UHLC Vail Workshop Focuses on Needs of Unaccompanied Children


Geoffrey A. Hoffman, director of the UH Law Center Immigration Clinic, discusses the different ways attorneys can aid unaccompanied children with their immigration status.

Oct. 6, 2014 – Nearly 60,000 children have been caught crossing the U.S. border since Oct. 2013, and throughout their journey they become witnesses or even victims of crimes, said Veronica Bernal, an immigration clinical supervising fellow at  UH Law Center. Bernal along with nine immigration specialists spoke as a part of the 14th annual Joseph A. Vail workshop.

The event was hosted by the University of Houston Law Center Immigration Clinic, the Cabrini Center of Catholic Charities and YMCA international. The annual workshop is named in honor of the late Law Center Professor Joseph A. Vail who founded the Immigration Clinic.

Bernal noted that unaccompanied children oftentimes escape from their home country because of domestic violence, pressure for child marriage, gender threats or even sexual exploitation, but when they arrive in the U.S. the new threat becomes immigration status.

The workshop was designed to advise attorneys on how to help immigrant children and women and covered many topics including the Violence Against Women Act, Crime Victims Visa, Human Trafficking Visa, and Asylum.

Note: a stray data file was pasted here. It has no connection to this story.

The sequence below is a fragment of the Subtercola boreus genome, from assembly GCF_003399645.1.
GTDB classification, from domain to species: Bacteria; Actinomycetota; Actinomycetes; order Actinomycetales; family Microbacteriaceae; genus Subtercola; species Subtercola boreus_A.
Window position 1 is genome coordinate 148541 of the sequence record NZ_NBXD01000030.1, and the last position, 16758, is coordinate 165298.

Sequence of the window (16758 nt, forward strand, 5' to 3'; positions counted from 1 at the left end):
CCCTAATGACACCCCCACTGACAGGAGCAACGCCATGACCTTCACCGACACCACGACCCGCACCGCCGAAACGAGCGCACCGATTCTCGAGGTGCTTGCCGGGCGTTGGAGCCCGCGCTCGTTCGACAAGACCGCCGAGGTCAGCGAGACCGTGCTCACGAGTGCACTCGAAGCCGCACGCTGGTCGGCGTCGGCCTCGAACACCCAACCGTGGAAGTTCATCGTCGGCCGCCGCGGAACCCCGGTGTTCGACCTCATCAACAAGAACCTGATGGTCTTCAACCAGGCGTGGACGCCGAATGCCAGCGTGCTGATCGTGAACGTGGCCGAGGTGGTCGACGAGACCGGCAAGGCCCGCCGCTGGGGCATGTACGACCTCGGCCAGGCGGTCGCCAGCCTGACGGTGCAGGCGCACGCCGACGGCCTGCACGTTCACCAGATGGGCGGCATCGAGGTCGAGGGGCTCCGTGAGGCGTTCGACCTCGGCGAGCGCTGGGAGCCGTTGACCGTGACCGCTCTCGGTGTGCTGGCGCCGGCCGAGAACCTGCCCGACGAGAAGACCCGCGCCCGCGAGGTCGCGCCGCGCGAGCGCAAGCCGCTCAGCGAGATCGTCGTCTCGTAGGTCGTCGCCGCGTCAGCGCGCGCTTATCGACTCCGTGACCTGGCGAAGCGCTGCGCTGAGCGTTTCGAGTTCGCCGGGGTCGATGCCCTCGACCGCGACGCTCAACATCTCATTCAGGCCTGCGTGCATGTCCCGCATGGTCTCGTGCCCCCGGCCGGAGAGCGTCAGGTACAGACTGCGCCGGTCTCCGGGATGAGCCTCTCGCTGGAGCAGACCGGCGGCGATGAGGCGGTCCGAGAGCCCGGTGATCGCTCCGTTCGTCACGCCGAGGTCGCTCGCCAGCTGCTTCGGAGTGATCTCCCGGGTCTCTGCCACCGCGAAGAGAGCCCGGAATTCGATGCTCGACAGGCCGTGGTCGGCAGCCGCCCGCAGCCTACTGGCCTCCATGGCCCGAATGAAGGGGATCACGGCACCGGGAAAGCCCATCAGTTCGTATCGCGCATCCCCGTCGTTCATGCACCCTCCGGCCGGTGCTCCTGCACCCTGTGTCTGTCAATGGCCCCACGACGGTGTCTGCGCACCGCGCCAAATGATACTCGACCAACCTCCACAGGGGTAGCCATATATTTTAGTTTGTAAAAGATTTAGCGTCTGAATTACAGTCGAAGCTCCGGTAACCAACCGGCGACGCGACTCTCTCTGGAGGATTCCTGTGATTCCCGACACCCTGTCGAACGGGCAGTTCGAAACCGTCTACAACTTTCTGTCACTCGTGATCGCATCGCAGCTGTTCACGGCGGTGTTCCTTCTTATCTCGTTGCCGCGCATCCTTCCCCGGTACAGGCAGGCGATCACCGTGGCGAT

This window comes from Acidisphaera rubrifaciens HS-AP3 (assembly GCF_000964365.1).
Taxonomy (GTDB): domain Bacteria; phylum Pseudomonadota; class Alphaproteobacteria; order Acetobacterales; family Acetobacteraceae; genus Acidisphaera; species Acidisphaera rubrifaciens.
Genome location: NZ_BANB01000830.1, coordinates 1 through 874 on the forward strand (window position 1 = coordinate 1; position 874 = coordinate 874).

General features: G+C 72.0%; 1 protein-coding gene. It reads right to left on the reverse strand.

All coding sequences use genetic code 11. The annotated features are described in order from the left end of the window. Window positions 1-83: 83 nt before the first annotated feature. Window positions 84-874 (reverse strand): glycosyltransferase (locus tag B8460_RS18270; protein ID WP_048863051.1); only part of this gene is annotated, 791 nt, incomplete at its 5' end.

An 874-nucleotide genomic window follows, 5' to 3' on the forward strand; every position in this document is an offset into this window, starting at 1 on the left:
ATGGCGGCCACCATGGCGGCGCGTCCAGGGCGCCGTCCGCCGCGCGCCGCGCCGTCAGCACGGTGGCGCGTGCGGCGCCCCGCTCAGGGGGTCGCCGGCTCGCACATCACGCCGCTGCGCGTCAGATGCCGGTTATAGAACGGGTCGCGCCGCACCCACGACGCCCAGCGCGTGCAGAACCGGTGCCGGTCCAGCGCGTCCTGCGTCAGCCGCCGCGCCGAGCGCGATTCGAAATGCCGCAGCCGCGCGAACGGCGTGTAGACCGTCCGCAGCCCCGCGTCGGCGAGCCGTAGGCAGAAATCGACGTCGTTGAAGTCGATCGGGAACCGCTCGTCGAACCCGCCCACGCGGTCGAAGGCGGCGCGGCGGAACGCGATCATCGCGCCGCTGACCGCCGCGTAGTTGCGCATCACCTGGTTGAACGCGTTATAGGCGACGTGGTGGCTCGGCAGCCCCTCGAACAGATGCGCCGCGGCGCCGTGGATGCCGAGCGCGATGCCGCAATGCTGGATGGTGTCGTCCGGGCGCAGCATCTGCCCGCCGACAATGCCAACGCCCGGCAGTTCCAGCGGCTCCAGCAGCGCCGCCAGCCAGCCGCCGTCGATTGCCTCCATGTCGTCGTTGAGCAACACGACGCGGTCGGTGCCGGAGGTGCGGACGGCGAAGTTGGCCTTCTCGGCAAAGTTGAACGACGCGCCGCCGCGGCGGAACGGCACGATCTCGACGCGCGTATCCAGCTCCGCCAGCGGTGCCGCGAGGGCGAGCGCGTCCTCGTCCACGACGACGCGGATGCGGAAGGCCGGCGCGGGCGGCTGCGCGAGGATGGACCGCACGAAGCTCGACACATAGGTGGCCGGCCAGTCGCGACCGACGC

“It is our duty as attorneys, to figure out what is the best option for our client.” said Susham Modi, an adjunct professor and clinical supervising attorney at the UH Law Center Immigration Clinic.

“We do not always know the hardship or the situation of the client, which is why we should ask.” Modi said as he was discussing the different types of visa that exist for crime victims. 

In the day-long workshop, Geoffrey A. Hoffman, director of the UH Law Center Immigration Clinic, spoke about asylum claims.

Hoffman emphasized the importance of knowing how to approach the client, especially children who can be sensitive.

“We are proactive in the clinic; we call their house or go out and meet our client if we have to, because at times they do not have ways of coming out here,” he said.

He also encouraged attorneys in attendance to do their part.  

“We are here to serve you as mentors,” Hoffman said.

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